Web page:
Be a ScamSmart investor

Some £1.2 billion is lost to investment scams every year in the UK. Contrary to popular perception, it is not just the elderly who are susceptible. Experienced investors are often targeted, and the embarrassment of those who fall victim is key to the fact that only 10% of such crimes are reported. We offer some useful warnings and advice.

By Rathbones Risk Team 13 September 2017

Sarah Owen-Jones, Chief Risk Officer, Rathbones

The Financial Conduct Authority (FCA) recently launched its ScamSmart campaign to help investors, particularly retirees, avoid the financial losses and emotional distress of being scammed. Over-65s with savings in excess of £10,000 are three and a half times more likely to fall victim to investment fraud. This campaign has particular appeal to us given many of our clients are in this age group.

In 2016, victims of investment fraud lost on average £32,000 as fraudsters employed advanced psychological techniques to persuade victims to invest. Investing through an unauthorised firm gives you no protection from the Financial Ombudsman Service or Financial Services Compensation Scheme if things go wrong.

Most of us think that scams happen to other people and, if we are honest, we tend to believe that those who fall for them must be particularly credulous. That may be true of the “send £25,000 to release your £3 million inheritance” emails from officials at fictitious Nigerian banks. But most scams are far cleverer than this: they are deliberately designed to exploit our belief that we could never fall for such tricks.

Many victims are educated people with investment experience — perversely, it is this that makes them susceptible to fraud. Scams are often operated from the UK and may involve investments in wine, precious stones or carbon. In addition, the person making the call may not realise that they are involved in a scam — they may believe they are working for a legitimate company, making them even more persuasive.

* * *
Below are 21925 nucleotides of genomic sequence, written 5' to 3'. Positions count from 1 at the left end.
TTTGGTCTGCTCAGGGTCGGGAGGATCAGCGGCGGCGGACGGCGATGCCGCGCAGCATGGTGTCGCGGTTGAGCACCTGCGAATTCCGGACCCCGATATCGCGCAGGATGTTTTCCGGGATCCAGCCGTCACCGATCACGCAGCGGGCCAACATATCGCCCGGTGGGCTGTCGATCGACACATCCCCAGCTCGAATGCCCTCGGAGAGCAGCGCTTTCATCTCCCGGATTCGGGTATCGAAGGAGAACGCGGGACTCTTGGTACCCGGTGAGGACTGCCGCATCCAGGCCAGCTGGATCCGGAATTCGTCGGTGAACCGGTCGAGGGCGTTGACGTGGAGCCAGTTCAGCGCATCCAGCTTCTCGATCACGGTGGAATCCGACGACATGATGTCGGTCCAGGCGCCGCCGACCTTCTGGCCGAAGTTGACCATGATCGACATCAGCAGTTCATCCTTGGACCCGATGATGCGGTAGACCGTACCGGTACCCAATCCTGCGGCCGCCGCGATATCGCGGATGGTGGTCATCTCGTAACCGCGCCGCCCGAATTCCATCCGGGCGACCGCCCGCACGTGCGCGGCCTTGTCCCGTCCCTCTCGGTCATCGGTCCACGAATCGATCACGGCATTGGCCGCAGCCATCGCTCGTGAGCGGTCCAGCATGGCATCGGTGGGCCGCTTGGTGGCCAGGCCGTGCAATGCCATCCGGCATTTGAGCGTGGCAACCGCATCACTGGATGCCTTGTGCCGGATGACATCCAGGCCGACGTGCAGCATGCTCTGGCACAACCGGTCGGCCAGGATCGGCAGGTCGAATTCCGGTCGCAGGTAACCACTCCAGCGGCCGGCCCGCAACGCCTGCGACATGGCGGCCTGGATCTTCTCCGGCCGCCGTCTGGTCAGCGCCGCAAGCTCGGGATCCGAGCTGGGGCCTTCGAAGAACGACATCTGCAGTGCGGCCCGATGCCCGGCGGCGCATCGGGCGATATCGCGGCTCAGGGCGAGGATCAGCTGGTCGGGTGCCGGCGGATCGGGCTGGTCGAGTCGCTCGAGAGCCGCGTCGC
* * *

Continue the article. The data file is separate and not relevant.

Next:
Fraudsters are focusing on over-55s because they are more likely to have money to invest. They typically target experienced investors: low interest rates are a key factor in successful frauds as investors seek higher returns. The initial contact is likely to be a cold call, but fraudsters often pretend they are not calling out of the blue. They may, for example, refer to a brochure or email that they claim to have sent you.

That is why it is important you know the other tell-tale signs that suggest an investment opportunity is likely to be very risky or a scam. They may do one or more of the following:

  • apply pressure on you to invest in a time-limited offer, offer you a bonus or discount if you invest before a set date, or say that the opportunity is only available for a short period of time.
  • downplay the risks to your money, or use legal jargon to suggest the investment is very safe.
  • promise tempting returns, offering much better interest rates than those offered elsewhere.
  • call you repeatedly and stay on the phone a long time.
  • say that they are only making the offer available to you, or even ask you to not tell anyone else about the opportunity.

The FCA conducted a survey on attitudes to investment opportunity awareness and interestingly those surveyed were more aware of certain signs of investment fraud, but less aware of others. For example, 92% agreed being contacted out of the blue could be a warning sign, but 19% were unaware that being promised returns above the market rate could also be a tactic.

Mark Steward, Director of Enforcement at the FCA, advises: “Be alert to the warning signs like being contacted out of the blue, promises of low risk and/or guaranteed above-market returns, special deals just for you, time pressure and, very often, flattery.

“Be vigilant. Don’t let them push you into making a decision and parting with your money. Question their claims. Check the FCA Register and seek impartial advice. If in any doubt — don’t invest.”

At Rathbones, we experience our fair share of attempted scams. We believe you can never be too careful. We always try to help clients to achieve their aims and will process transactions as quickly as we can while following clear processes and taking the time to ensure that things are what they seem.

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Nick Hewer, who is supporting the campaign, says:

" As someone who has been approached by scammers myself, I know how hard it is to identify whether an investment offer is legitimate. These people are very clever, playing psychological games to win over the trust of often vulnerable victims, and that’s why I’m working with the FCA to raise awareness of this troubling issue.

"Remember, if it sounds too good to be true then it probably is. If you are offered an attractive investment out of the blue, be suspicious, check the FCA’s Warning List and seek impartial advice. Better still, if you get a cold call, just put the phone down!”